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Jaded | Fetch My Flying Monkeys
Everyone needs a fleet of flying monkeys to rip the stuffing out of the annoying people in their lives
— Laura

LC Aggie Sith at Hookers and Booze requested that I do a list of some sort to let people know a little about me. Of course, I have an “About Me” page that I never finished, much like all my ventures, and I did one here before, so I thought I’d do a little something different. I mean, I could write that I love dinosaurs and Circus Peanuts, but you would have had to come late to this party to not know that. So I decided to tell a story about something that happened to me when I was young which had a big impact on me and changed how I view people. I never talk about it much because when you’re young, and more impressionable, things happen that leave these huge indelible marks on you that fade with age but never really go away.

When I was barely twenty years old, I was in line at a busy store at Christmastime. I was probably third or fourth from the cashier and there were probably another four or five people behind me. There were maybe four other lanes with the same number of people in them, give or take one or two. I was standing there waiting my turn to purchase something. I have no clue today what it was, but I’m pretty certain I just wanted to buy it and go home. Suddenly I heard a loud choking sound directly behind me. I turned to see the man behind me grabbing his chest and struggling to breathe. The man looked to be in his late thirties or early forties, blonde, had on a blue chambray shirt and there was a growing wet stain on the front of his blue jeans. I remember his eyes were going “blank” and he was whiter than any human being I had ever seen in my life. He literally folded and fell to the floor, dropping everything he had in his hands. I remember thinking to myself “OH MY GOD, HE’S HAVING A HEART ATTACK.” I dropped what I had and fell straight to my knees beside him and felt for his pulse. My hands trembled. I put an ear to his mouth and looked at his chest just like I was taught. I was mentally SCREAMING to myself inside my head the steps I had learned in school and I remember tears streaming down my face the second I reached the floor. I screamed out “CALL AN AMBULANCE!” just like you’re taught to. I felt no pulse and I knew he wasn’t breathing. I checked his airway, tilted his head and began, praying that what I was doing was right. Please God, let it be right. It seemed like I was doing it forever and I was exhausted beyond belief, beyond any exhaustion I have ever felt before or since. I was dizzy and light headed, but I knew I couldn’t stop. There were a lot of people all around and while doing compressions I’d look up several times and in between counting I said “Someone help me” frantically. But no one would. No. One. They just stared. Then this little old man, who I found out later had just come into the store, rushed over and started helping me by doing the compressions. After what seemed like an eternity, the paramedics finally arrived and took over. I scooted back out of their way and sat back on my ankles and struggled to catch my breath. I wiped the sweat and tears from my face and slowly stood and looked up from the scene on the floor to see the crowd of people standing, staring down at the man. And I felt this huge ball of rage and pure hatred for EVERY SINGLE ONE OF THEM. No one would look me or the little old man who was standing beside me in the eye. No. One. They stared at the wet floor and whispered even as the man was placed on a gurney and was being taken outside. This was the exact moment in my life I decided I did not like most people and to never depend on anyone but myself.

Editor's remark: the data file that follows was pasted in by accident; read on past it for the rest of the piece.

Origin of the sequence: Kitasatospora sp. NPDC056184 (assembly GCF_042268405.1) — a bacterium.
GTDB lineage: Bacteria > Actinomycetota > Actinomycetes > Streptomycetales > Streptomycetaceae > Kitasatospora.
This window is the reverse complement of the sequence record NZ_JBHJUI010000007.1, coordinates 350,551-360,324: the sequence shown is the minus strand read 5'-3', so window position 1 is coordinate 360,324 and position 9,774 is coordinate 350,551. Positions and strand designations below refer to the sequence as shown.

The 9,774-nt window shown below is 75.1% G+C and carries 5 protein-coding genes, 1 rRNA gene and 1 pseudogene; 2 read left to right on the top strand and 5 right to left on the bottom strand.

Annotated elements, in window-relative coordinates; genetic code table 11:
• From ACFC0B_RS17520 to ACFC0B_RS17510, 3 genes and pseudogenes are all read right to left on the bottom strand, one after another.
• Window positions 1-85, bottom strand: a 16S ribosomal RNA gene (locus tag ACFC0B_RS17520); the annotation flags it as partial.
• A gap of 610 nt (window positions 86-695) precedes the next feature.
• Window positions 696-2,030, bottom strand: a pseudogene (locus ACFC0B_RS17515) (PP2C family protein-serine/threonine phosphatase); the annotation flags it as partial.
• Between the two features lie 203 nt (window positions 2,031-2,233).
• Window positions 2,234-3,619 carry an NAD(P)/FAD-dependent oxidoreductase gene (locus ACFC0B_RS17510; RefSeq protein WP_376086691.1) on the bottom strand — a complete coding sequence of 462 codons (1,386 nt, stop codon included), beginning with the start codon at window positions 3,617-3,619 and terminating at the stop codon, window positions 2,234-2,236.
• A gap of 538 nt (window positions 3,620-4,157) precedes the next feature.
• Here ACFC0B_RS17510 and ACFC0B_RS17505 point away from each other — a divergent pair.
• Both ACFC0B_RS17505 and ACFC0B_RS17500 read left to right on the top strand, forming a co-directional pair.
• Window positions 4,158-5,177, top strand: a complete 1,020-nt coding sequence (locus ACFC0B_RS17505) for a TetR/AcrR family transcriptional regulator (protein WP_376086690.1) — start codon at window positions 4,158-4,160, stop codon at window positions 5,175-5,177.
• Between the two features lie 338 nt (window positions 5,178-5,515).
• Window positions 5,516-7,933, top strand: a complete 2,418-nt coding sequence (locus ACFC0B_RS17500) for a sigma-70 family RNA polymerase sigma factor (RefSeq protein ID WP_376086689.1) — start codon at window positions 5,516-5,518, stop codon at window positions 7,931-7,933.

The man lived for just hours longer. He had a heart defect no one was aware of. It was worse than a “simple” heart attack. He was 38 years old and had two young daughters. Because the hospital had my info, his wife came to my home later to thank me. He had regained consciousness long enough to say goodbye to her.


44 Responses to Jaded

  1. Michelle says:

    Thanks for sharing Laura. I too have had to perform CPR on someone while others just stood and watched! She passed away in the ambulance. Her name was Edna Harris and I had never met her before that moment. Her grandson came by a few days later to thank me for what I did. I will never feel like I did enough.
    I know exactly how you feel and it is nice to know that someone knows how I feel. Thanks again.
    *** No, you will never feel like you did enough. But you did all you could. ~Laura

  2. Mr. Bingley says:

    Wow, well done.
    well done indeed.

  3. Jennifer says:

    OMG those fucking people.

  4. Yabu (EOTIS) says:

    Well done…you did a noble thing…yes you did.
    You are hereby awarded the JUJU MEDAL OF COMPASSION.
    Saving a man long enough to say good bye to his wife is just, just…I have no words.
    *** No. You just do what you have to do, and up until then I thought everyone felt the same way. ~Laura

  5. Joe the Blog Stalker says:

    Jesus Christ, you were just a kid really. I’d like to punch all those fucking assholes standing around in the face.

  6. Elizabeth says:

    I would like to think that I would respond the same way that you would, but I just don’t know. That moment is so frightening.
    About 2 years ago, I was grocery shopping whenever my basket was thrust into my side. I was looking at something on a shelf when I heard the crack. An elderly woman had collapsed and hit her head against my basket and then on the floor. My immediate reaction was to rush to her and she was trying to get up and wouldn’t let me tell her to just be still. So she made it up but could not stand at all and I ended up holding this elderly woman in the middle of Walmart and NO ONE moved to do anything at all. It was clear the woman was confused and she should not have been by herself in the first place. Finally after I asked a number of people to get someone, another customer came over and was helping hold the woman (again, she would NOT sit or lie down) and we waited for management to get there. It was Walmart, so you can imagine their primary concern was to not get sued, but the whole experience was much like you described — shock and anger that no one else would help.
    *** I did not and still can not understand this behavior in most people. And it is shocking and horrifying really when you witness it. ~ Laura

  7. Nicole says:

    I have never been in a situation like this. I hope I react as you did.